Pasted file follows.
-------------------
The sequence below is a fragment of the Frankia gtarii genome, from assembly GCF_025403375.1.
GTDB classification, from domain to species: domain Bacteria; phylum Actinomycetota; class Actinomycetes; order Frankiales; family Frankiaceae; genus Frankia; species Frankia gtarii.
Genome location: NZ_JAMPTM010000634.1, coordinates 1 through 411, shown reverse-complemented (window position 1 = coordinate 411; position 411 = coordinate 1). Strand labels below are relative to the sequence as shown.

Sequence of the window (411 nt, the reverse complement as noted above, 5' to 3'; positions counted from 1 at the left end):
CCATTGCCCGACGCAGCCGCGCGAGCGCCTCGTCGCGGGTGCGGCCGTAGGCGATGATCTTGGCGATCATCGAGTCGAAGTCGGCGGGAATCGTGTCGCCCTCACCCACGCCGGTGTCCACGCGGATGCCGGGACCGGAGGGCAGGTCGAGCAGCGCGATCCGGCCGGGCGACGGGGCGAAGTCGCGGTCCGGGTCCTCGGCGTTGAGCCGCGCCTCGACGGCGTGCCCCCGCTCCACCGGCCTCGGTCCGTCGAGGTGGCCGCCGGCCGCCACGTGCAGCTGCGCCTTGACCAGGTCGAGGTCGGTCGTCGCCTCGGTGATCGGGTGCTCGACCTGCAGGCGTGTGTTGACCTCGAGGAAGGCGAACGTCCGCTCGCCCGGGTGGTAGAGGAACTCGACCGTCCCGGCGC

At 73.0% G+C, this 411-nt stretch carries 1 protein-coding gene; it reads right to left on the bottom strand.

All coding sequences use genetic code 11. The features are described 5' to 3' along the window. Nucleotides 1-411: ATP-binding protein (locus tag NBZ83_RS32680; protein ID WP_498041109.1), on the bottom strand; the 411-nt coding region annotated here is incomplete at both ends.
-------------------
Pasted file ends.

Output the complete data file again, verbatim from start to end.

The sequence below is a fragment of the Frankia gtarii genome, from assembly GCF_025403375.1.
GTDB classification, from domain to species: domain Bacteria; phylum Actinomycetota; class Actinomycetes; order Frankiales; family Frankiaceae; genus Frankia; species Frankia gtarii.
Genome location: NZ_JAMPTM010000634.1, coordinates 1 through 411, shown reverse-complemented (window position 1 = coordinate 411; position 411 = coordinate 1). Strand labels below are relative to the sequence as shown.

Sequence of the window (411 nt, the reverse complement as noted above, 5' to 3'; positions counted from 1 at the left end):
CCATTGCCCGACGCAGCCGCGCGAGCGCCTCGTCGCGGGTGCGGCCGTAGGCGATGATCTTGGCGATCATCGAGTCGAAGTCGGCGGGAATCGTGTCGCCCTCACCCACGCCGGTGTCCACGCGGATGCCGGGACCGGAGGGCAGGTCGAGCAGCGCGATCCGGCCGGGCGACGGGGCGAAGTCGCGGTCCGGGTCCTCGGCGTTGAGCCGCGCCTCGACGGCGTGCCCCCGCTCCACCGGCCTCGGTCCGTCGAGGTGGCCGCCGGCCGCCACGTGCAGCTGCGCCTTGACCAGGTCGAGGTCGGTCGTCGCCTCGGTGATCGGGTGCTCGACCTGCAGGCGTGTGTTGACCTCGAGGAAGGCGAACGTCCGCTCGCCCGGGTGGTAGAGGAACTCGACCGTCCCGGCGC

At 73.0% G+C, this 411-nt stretch carries 1 protein-coding gene; it reads right to left on the bottom strand.

All coding sequences use genetic code 11. The features are described 5' to 3' along the window. Nucleotides 1-411: ATP-binding protein (locus tag NBZ83_RS32680; protein ID WP_498041109.1), on the bottom strand; the 411-nt coding region annotated here is incomplete at both ends.